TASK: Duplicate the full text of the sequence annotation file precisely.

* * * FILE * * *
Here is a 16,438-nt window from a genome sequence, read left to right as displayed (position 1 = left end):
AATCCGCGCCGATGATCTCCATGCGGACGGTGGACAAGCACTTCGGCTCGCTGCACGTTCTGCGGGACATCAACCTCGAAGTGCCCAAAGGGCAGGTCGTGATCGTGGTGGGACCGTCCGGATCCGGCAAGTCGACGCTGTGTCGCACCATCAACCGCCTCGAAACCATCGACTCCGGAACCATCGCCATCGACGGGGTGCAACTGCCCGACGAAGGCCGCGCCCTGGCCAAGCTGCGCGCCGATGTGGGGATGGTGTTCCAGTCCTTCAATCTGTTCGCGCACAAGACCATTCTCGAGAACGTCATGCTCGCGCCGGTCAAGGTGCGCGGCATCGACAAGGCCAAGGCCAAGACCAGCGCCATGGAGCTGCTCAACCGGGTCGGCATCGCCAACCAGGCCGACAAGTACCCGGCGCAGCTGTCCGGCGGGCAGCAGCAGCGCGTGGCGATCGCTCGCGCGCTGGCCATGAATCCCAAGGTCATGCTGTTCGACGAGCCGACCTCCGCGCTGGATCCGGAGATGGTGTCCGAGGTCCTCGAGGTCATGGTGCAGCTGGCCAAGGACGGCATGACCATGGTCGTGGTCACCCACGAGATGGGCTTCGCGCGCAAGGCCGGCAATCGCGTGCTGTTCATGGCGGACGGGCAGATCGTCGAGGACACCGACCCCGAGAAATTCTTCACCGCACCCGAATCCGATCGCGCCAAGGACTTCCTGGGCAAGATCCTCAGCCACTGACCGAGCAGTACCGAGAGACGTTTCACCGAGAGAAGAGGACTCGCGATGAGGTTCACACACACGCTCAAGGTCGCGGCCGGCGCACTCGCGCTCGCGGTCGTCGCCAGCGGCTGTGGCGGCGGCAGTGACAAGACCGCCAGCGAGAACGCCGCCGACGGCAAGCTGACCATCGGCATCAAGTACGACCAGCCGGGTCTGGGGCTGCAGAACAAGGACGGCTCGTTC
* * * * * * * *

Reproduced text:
Here is a 16,438-nt window from a genome sequence, read left to right as displayed (position 1 = left end):
AATCCGCGCCGATGATCTCCATGCGGACGGTGGACAAGCACTTCGGCTCGCTGCACGTTCTGCGGGACATCAACCTCGAAGTGCCCAAAGGGCAGGTCGTGATCGTGGTGGGACCGTCCGGATCCGGCAAGTCGACGCTGTGTCGCACCATCAACCGCCTCGAAACCATCGACTCCGGAACCATCGCCATCGACGGGGTGCAACTGCCCGACGAAGGCCGCGCCCTGGCCAAGCTGCGCGCCGATGTGGGGATGGTGTTCCAGTCCTTCAATCTGTTCGCGCACAAGACCATTCTCGAGAACGTCATGCTCGCGCCGGTCAAGGTGCGCGGCATCGACAAGGCCAAGGCCAAGACCAGCGCCATGGAGCTGCTCAACCGGGTCGGCATCGCCAACCAGGCCGACAAGTACCCGGCGCAGCTGTCCGGCGGGCAGCAGCAGCGCGTGGCGATCGCTCGCGCGCTGGCCATGAATCCCAAGGTCATGCTGTTCGACGAGCCGACCTCCGCGCTGGATCCGGAGATGGTGTCCGAGGTCCTCGAGGTCATGGTGCAGCTGGCCAAGGACGGCATGACCATGGTCGTGGTCACCCACGAGATGGGCTTCGCGCGCAAGGCCGGCAATCGCGTGCTGTTCATGGCGGACGGGCAGATCGTCGAGGACACCGACCCCGAGAAATTCTTCACCGCACCCGAATCCGATCGCGCCAAGGACTTCCTGGGCAAGATCCTCAGCCACTGACCGAGCAGTACCGAGAGACGTTTCACCGAGAGAAGAGGACTCGCGATGAGGTTCACACACACGCTCAAGGTCGCGGCCGGCGCACTCGCGCTCGCGGTCGTCGCCAGCGGCTGTGGCGGCGGCAGTGACAAGACCGCCAGCGAGAACGCCGCCGACGGCAAGCTGACCATCGGCATCAAGTACGACCAGCCGGGTCTGGGGCTGCAGAACAAGGACGGCTCGTTC